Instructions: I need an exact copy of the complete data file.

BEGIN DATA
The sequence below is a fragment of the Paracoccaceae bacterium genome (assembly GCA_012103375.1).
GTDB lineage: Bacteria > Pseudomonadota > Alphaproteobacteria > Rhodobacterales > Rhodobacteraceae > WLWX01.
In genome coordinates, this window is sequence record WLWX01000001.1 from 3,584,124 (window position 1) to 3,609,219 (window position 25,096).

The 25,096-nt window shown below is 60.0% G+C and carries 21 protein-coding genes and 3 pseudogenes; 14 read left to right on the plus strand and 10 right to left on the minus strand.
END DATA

The sequence below is a fragment of the Paracoccaceae bacterium genome (assembly GCA_012103375.1).
GTDB lineage: Bacteria > Pseudomonadota > Alphaproteobacteria > Rhodobacterales > Rhodobacteraceae > WLWX01.
In genome coordinates, this window is sequence record WLWX01000001.1 from 3,584,124 (window position 1) to 3,609,219 (window position 25,096).

The 25,096-nt window shown below is 60.0% G+C and carries 21 protein-coding genes and 3 pseudogenes; 14 read left to right on the plus strand and 10 right to left on the minus strand.